There is a new cyber security analysis method that discovered 11 previously unknown Internet browser security flaws.
This new method explores vulnerabilities in C++ programs (such as Chrome and Firefox) that result from “bad casting” or “type confusion.” Bad casting enables an attacker to corrupt the memory in a browser so it follows a malicious logic instead of proper instructions.
Ph.D. students Byoungyoung Lee and Chengyu Song, with Professors Taesoo Kim and Wenke Lee, of Georgia Tech wrote a paper on the topic entitled, “Type Casting Verification: Stopping an Emerging Attack Vector.” Their findings earned them the Internet Defense Prize, an award presented by Facebook in partnership with USENIX. They received $100,000 from Facebook to continue their research and increase its impact to make the Internet safer.
As a part of their research, the team developed a new, proprietary detection tool called CAVER to catch them. CAVER is a run-time detection tool with 7.6 percent — 64.6 percent overhead on browser performance (Chrome and Firefox, respectively). The vendors confirmed and fixed the 11 vulnerabilities identified by Georgia Tech.
“It is time for the Internet community to start addressing the more difficult, deeper security problems,” said Wenke Lee, professor in the School of Computer Science and an adviser to the team. “The security research community has been working on various ways to detect and fix memory safety bugs for decades, and have made progress on ‘stack overflow’ and ‘heap overflow’ bugs, but these have now become relatively easy problems. Our work studied the much harder and deeper bugs — in particular ‘use-after-free’ and ‘bad casting’ — and our tools discovered serious security bugs in widely used software, such as Firefox and libstdc++.”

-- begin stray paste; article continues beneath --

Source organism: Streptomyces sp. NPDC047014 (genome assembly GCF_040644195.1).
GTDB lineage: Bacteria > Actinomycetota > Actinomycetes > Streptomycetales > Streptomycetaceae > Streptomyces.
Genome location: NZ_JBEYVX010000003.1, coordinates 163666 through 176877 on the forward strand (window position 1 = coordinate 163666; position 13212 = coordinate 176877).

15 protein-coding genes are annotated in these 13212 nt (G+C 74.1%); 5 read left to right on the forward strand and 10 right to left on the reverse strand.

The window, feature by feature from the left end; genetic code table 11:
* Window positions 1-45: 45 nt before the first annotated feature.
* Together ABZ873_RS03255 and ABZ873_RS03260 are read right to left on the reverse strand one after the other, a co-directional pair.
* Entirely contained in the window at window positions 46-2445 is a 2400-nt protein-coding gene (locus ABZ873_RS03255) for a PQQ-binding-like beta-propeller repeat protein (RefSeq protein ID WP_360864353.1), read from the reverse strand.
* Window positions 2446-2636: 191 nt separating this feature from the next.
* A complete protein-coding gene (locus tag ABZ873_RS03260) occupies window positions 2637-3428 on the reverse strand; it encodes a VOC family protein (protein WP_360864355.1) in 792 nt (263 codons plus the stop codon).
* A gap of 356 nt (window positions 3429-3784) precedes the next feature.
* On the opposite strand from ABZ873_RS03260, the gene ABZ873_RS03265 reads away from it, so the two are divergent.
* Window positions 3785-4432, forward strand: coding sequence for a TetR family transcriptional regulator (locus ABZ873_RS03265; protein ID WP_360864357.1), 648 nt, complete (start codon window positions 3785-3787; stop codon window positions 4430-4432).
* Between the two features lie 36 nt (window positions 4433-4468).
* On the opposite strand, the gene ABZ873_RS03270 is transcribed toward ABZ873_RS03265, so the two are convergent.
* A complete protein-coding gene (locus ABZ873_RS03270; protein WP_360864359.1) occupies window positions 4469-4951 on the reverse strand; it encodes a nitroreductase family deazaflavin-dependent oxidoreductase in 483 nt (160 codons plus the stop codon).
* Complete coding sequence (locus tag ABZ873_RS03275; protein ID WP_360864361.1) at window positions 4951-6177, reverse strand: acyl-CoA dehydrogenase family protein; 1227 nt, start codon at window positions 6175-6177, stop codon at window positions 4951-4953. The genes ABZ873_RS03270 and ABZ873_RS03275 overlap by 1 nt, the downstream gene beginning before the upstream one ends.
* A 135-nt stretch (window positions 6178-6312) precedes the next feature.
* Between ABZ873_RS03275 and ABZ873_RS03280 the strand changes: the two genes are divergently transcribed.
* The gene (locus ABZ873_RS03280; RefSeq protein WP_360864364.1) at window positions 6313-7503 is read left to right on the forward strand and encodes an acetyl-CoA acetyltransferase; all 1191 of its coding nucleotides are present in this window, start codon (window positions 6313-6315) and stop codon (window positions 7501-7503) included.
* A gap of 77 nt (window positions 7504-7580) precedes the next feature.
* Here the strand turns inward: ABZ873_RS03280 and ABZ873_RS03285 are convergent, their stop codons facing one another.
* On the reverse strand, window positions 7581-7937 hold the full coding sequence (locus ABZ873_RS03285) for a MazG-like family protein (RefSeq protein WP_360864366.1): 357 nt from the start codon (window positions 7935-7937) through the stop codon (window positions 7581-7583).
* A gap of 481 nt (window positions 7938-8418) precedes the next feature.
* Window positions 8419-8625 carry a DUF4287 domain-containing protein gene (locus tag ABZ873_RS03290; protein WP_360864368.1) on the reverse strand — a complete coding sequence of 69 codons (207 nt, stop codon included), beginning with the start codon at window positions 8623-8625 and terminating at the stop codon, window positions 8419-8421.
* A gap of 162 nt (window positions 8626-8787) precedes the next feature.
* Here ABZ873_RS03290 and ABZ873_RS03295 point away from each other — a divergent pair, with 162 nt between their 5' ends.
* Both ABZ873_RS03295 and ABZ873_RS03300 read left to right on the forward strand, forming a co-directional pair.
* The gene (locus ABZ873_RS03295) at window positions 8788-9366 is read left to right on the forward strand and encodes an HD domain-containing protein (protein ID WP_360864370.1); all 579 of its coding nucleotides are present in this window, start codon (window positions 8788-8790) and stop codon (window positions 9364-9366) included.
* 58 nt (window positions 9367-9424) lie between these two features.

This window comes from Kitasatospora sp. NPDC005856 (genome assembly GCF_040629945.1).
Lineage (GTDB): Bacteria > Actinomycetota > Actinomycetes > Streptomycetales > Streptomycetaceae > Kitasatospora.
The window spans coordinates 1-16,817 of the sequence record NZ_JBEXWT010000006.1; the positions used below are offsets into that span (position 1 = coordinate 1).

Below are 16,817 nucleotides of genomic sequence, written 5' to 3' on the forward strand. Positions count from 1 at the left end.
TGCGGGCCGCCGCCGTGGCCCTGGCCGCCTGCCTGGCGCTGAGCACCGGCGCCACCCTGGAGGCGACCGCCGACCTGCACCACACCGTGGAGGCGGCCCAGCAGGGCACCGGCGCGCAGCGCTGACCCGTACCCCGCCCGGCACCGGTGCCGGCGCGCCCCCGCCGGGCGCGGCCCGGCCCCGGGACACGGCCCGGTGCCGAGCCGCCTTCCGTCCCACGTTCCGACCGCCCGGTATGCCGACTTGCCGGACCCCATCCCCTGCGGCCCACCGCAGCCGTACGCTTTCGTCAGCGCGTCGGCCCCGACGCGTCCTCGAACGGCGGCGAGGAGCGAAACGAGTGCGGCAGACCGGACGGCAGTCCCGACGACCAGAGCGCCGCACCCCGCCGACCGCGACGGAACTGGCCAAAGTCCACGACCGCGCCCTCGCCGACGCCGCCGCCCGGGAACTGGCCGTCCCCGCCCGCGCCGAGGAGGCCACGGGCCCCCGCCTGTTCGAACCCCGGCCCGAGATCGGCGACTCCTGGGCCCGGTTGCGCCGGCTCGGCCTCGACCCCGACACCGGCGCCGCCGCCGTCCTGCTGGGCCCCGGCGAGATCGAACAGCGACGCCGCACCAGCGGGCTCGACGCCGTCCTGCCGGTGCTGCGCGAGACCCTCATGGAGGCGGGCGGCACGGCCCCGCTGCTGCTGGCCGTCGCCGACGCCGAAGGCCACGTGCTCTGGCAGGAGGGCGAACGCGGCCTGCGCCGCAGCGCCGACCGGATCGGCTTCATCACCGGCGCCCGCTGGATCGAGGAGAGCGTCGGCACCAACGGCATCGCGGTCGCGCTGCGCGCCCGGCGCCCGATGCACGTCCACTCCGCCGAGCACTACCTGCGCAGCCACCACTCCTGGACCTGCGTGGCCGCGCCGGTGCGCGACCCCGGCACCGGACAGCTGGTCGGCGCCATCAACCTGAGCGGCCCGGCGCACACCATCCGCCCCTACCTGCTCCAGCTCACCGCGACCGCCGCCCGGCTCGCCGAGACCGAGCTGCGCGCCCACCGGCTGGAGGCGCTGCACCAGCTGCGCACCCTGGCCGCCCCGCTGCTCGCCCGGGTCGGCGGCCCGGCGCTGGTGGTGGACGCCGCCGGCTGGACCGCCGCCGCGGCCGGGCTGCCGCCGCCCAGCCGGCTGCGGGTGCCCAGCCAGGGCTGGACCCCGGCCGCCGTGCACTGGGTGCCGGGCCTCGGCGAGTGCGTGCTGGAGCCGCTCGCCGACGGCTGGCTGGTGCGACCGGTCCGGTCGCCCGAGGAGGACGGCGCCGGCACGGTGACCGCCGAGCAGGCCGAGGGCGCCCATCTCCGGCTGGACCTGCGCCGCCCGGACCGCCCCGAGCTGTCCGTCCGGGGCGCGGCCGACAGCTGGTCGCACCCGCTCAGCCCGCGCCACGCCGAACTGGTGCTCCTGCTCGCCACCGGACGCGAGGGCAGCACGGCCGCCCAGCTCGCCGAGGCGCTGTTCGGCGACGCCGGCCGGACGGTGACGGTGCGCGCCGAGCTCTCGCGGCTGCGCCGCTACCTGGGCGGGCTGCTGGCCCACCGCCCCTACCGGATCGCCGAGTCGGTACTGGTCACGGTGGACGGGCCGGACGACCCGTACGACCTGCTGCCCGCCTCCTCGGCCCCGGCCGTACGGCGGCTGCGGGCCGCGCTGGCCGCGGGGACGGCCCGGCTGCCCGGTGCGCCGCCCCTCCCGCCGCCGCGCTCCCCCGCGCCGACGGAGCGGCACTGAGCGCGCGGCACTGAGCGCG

The work ended up selected for Facebook’s second ever Internet Defense Prize award, which recognizes quality research that combines a working prototype with significant contributions to the security of the Internet — particularly in the areas of protection and defense. The award recognizes the direction of the research and to inspire researchers to focus on high-impact areas.
“Designing defensive security technology has never been more important, and that’s why we are once again offering the Internet Defense Prize to stimulate high quality research in this area,” said Ioannis Papagiannis, security engineering manager at Facebook. “The Georgia Tech team’s novel technique for detecting bad type casts in C++ programs is the type of standout approach we want to encourage. We look forward to seeing what the team does next to create broader impact and improve security on the Internet.”